What's New With Cryptocurrencies
The "What's New With..." posts are usually focused on one of the NGPF curriculum unit categories. This one steps outside a bit to hit a topic that is likely of interest to students. For more background on BitCoin, take an hour to work through the NGPF on-demand PD The Basics of Bitcoin.
- El Salvador is making bitcoin legal tender. Some think it is a hoax. President Bukele claims it will increase the proceeds from foreign remittances which currently account for 20% of the nation’s GDP by removing the middleman. From a practical standpoint, any vendor could have chosen to accept bitcoin before, but once it is legal tender, they will be forced to accept it, and may not be set up to do so. And then there is concern about the impact of bit-coin mining on the environment. The president thinks they can use geothermal energy from volcanoes, so no problem. (Washington Post – subscription may be required.)
- During May and June provinces across China instructed municipal governments and power authorities to shut down bitcoin mining operations. This region accounts for about half of the worldwide mining. Mining machines were being sold like scrap metal, and some miners who could flee, did. (Coindesk) (Reuters)
- AMC movies announced that they will accept bitcoin as payment for movie tickets. And credit card companies are scurrying to make paying with cryptocurrency an option. But buyer beware—whether you buy a movie ticket, a cup of coffee, or a car with cryptocurrency, using a credit card or any other platform, be prepared for a tax bill!!! When you buy something with crypto, it’s value may be higher (or lower) than it was when you acquired it. This triggers a capital gain—a short-term gain if you haven’t held it very long! No one seems to be thinking about that yet. If you thought paying taxes was complicated, using crypto for transactions will make it much more so. (CNBC1 CNBC2)
- This NYT article from August 5 (appeared in the Sunday print edition) gives great insight into Hype coins. These are the sketchiest of all cryptocurrencies. It is easy to buy, and easy to create and sell. All the value is speculative. It seems like a crazy gamble of your hard-earned cash, but millions of people jump into the fray (mostly men in their 30s.)
- First, hackers steal $600 million worth of crypto from Poly Network. Then they return most of it. Now their victim is offering them a job in security. (CNBC1 CNBC2)
The CNBC article referenced earlier about the potential tax liability generated every time you make a purchase using crypto tees up this discussion of regulation. It is even part of the infrastructure and budget debate in Congress. In the Senate version of the infrastructure bill is a provision to tighten up collection of taxes on cryptocurrency trades and transactions as a way to help pay for infrastructure. Lobbying against the provision became heated. (WAPO-may require subscription)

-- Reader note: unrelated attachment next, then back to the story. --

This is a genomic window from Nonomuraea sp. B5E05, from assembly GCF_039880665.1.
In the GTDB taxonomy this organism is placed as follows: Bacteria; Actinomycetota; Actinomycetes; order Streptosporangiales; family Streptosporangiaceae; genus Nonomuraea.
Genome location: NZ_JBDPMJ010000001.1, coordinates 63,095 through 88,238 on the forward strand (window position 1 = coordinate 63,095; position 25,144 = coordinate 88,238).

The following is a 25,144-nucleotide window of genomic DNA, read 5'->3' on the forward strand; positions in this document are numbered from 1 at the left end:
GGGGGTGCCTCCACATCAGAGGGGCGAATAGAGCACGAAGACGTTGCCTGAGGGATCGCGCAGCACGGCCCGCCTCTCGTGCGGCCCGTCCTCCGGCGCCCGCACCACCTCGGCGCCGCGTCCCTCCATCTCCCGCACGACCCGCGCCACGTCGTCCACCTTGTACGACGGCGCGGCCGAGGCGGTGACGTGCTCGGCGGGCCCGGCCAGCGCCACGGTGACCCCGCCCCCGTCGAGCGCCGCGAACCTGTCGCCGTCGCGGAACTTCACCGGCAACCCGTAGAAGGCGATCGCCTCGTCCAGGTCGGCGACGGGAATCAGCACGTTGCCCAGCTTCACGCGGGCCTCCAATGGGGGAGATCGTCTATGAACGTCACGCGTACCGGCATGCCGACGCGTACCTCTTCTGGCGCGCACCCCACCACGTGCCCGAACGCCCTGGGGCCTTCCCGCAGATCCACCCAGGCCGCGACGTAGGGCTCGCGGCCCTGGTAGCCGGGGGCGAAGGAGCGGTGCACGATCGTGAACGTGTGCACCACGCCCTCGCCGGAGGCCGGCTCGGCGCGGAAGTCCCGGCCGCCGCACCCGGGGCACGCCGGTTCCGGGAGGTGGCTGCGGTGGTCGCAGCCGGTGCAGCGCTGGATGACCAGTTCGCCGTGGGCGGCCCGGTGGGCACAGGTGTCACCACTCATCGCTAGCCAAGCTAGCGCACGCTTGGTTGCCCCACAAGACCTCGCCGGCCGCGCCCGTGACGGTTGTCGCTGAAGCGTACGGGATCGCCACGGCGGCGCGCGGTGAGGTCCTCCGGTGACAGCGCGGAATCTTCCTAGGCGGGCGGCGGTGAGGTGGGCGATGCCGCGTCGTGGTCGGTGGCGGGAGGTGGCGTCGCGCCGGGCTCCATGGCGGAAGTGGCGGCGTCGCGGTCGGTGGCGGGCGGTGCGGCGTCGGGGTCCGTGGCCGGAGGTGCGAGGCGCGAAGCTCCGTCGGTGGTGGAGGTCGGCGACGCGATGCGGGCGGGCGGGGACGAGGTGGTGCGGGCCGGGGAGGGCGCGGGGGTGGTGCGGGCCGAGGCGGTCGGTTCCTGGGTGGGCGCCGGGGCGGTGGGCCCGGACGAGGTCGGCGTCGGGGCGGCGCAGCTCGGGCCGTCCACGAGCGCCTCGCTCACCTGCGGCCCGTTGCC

For a comprehensive look at the regulatory picture surrounding Crypto, this NPR article is a good place to start. At the moment, the SEC (Securities and Exchange Commission) and the CFTC (Commodities and Futures Trading Commission) share regulatory responsibility for crypto, but are trying to tame this beast with existing rules, which don’t really fit well. Gary Gensler, head of the SEC, recently described the world of Cryptocurrency as the “wild west” in a recent speech and has vowed to tame it. Given the recent spate of companies held hostage by hackers demanding ransoms be paid with Cryptocurrency, he has a point. With his experience in finance and subject matter expertise (he taught about blockchain and crypto at MIT for three years), Gensler is a good man for the job. However, he will need help from Congress to write new rules covering the gaps in jurisdiction. You can hear/watch him on CNBC ‘s Squawk Box as he is questioned about that speech and his vision for how to regulate Cryptocurrency, summarized briefly here:
- Cryptocurrencies are speculative assets and trade on platforms that are not regulated (like stock and bond markets are.)
- SEC has some authority over the tokens themselves, but the platforms that trade and lend these assets do not fall under that same authority.
- Working with Congress to fill in the regulatory gaps.
You can’t protect people from the speculative nature of cryptocurrency, but Gensler wants to try to protect people from fraud and market manipulation.
St. Louis Fed economist, David Andolfatto, answers questions about what a CBDC (Central Bank Digital Currency) might look like and how it might function. It would basically be like a digital version of the dollar bills in your pocket, backed by the US government with a stable value. Theoretically, every person in the U.S. could have an account with the government, potentially at zero cost (to them), from which they could make transactions. This could potentially help the unbanked population who can’t “afford” bank services. It could be set up like any other public service.